Here is a good illustration of how being open to inquiries on family history can pay dividends. A comment on The Tonypandy that Mum knew article gave some information on a family in that town, living just round the corner from our crew in the early 1900s. A long shot, but could Cutlock and Co come up with any pointers? No harm in seeing if the focus of attention (Florence M Reed) was easy to find in the 1911 census and yes a match came up on an Ancestry search straight away. » Continue reading “How to Brake the records”
Civil registration of births, marriages and deaths in England and Wales started 175 years ago today, I’m reliably tweeted by Worcestershire Archives (@worcsrecords). Yes, I have the year 1837 firmly ingrained in my research methods, but hadn’t noted the precise day.
A good day to discover an in-law of great aunt Daisy Maud May (nee Scott) was John Jones, born about 1881 in Nantllai (aka Nantlle), Carnarvonshire. Only about 50 possible birth registrations in the Carnarvon district, then. » Continue reading “The joys of 175 years of civil registration”
You never quite know where new data releases will lead you. Ancestry has recently extended the coverage of the National Probate Calendar up to 1966 – seemingly a dry record of the basic details of wills but occasionally giving a lot more than just an idea of how much someone was ‘worth’ when they died.
Great grandmother Amelia Scott nee Osborne died in 1964, at the age of 85 and some 20 years after husband Charles. » Continue reading “Unexpected revelations from great gran’s will”
It has been the best part of a year since I wrote about the Kiwi Cousins – the May branch of the Scott family, mum’s maternal line. As of this article, I have now probably gone as far as I can from the online records, and can only hope to discover a living relative to fill in the gaps.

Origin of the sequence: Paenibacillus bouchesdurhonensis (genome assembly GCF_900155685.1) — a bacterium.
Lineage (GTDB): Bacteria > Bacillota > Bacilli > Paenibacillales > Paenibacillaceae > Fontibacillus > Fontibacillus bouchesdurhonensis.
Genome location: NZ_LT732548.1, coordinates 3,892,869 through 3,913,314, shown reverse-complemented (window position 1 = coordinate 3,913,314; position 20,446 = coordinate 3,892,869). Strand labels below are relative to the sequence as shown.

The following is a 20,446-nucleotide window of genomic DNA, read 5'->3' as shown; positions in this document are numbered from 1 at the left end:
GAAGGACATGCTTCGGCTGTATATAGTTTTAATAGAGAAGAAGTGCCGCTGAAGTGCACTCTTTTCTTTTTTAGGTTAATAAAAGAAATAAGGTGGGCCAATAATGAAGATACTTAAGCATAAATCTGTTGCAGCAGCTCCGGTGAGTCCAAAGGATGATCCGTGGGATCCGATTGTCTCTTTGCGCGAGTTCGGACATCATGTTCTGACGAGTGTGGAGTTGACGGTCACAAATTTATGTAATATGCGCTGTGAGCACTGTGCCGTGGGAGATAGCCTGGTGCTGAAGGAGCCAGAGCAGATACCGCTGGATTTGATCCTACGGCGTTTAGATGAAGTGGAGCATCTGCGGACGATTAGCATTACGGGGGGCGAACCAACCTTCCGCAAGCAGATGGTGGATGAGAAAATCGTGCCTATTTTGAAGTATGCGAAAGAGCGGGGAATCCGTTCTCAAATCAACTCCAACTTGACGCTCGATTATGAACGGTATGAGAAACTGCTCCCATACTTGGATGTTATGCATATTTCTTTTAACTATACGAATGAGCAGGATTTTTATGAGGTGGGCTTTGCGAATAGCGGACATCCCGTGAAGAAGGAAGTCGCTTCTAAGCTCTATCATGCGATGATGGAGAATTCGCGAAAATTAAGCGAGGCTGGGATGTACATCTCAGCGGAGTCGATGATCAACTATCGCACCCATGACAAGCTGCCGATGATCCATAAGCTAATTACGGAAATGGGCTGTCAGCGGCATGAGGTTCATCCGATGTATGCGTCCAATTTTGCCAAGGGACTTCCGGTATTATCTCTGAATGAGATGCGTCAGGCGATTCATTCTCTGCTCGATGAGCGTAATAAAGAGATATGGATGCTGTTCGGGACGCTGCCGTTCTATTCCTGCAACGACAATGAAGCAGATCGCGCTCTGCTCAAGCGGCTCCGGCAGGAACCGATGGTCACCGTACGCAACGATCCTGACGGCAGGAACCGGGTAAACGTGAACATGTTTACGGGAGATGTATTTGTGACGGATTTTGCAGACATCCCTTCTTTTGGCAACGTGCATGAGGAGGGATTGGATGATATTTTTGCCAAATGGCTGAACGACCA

Returning from India
What had eluded me until today was pinning down all of the family’s return from India after the Second World War. » Continue reading “The return and disappearance of the missionary Mays”
I’ve spent nearly all the long weekend in foreign parts – Canada, USA, Australia and just a touch of the New Zealands. Yes, virtually of course, having splashed out on a Worldwide sub on Ancestry (for a month). All sorts of loose ends tidied up and quite a few new third cousins found, although most seem to have been born rather a long time ago, and are no more.
It is a couple of years since I first stumbled across Bush Houses as the place where my coal mining ancestors lived on moving to the Welsh valleys. I can still remember the confusion of trying to work out quite where Bush Houses was (were?).
From the 1891 census for the Osborne family I could track down the ‘hamlet’ of Clydach, recorded here as part of Ystradfodwg parish in the Rhondda. But where was ‘Bush’ – seemingly having no road name? » Continue reading “Feeling Bushed Exploring Bush Houses, Clydach Vale”